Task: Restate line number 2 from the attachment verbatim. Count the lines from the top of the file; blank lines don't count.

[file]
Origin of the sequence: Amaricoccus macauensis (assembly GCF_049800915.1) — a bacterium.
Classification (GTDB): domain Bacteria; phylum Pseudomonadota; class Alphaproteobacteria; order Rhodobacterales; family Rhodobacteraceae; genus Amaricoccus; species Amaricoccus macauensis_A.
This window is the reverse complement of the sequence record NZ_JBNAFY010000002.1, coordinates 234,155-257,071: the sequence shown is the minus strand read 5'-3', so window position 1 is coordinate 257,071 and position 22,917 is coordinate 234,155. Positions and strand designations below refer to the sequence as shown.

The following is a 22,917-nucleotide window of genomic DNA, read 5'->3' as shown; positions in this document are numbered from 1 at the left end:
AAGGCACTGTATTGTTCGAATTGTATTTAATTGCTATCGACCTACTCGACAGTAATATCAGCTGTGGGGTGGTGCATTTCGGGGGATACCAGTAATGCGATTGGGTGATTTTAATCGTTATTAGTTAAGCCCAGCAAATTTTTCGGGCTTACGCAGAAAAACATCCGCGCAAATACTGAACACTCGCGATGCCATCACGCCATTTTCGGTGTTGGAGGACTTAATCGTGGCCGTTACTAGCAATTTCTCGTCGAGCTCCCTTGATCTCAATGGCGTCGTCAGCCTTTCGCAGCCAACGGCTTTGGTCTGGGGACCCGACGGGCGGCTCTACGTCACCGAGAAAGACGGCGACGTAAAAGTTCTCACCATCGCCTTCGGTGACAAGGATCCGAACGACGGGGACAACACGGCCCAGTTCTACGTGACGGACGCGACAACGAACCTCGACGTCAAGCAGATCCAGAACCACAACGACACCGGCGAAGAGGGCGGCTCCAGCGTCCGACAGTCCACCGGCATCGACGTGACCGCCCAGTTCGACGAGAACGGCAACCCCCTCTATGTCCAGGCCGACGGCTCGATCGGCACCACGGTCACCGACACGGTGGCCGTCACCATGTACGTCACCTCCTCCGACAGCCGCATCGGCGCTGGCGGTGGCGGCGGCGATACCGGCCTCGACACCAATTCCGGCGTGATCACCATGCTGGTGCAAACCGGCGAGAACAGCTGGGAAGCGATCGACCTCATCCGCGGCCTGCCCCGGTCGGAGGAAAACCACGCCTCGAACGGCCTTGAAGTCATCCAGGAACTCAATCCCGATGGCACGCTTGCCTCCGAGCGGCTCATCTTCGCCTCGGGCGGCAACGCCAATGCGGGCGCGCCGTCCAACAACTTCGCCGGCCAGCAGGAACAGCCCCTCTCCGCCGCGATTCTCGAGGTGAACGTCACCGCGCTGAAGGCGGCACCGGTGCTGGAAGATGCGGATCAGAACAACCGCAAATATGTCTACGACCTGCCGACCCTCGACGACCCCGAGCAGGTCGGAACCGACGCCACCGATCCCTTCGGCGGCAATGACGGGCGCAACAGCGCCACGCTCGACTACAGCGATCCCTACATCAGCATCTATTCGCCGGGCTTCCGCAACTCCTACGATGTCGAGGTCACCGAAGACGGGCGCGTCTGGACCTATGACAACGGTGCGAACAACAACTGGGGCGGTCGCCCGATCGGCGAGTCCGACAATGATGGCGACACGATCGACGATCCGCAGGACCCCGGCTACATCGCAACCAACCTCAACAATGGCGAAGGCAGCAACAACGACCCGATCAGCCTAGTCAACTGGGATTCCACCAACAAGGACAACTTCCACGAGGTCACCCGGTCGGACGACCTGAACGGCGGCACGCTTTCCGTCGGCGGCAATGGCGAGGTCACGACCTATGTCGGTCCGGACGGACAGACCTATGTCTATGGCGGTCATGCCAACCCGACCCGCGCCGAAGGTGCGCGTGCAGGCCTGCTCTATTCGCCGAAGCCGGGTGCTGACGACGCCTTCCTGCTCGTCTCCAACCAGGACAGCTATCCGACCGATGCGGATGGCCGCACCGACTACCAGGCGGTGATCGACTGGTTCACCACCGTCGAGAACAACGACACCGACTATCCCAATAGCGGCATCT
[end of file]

Classification (GTDB): domain Bacteria; phylum Pseudomonadota; class Alphaproteobacteria; order Rhodobacterales; family Rhodobacteraceae; genus Amaricoccus; species Amaricoccus macauensis_A.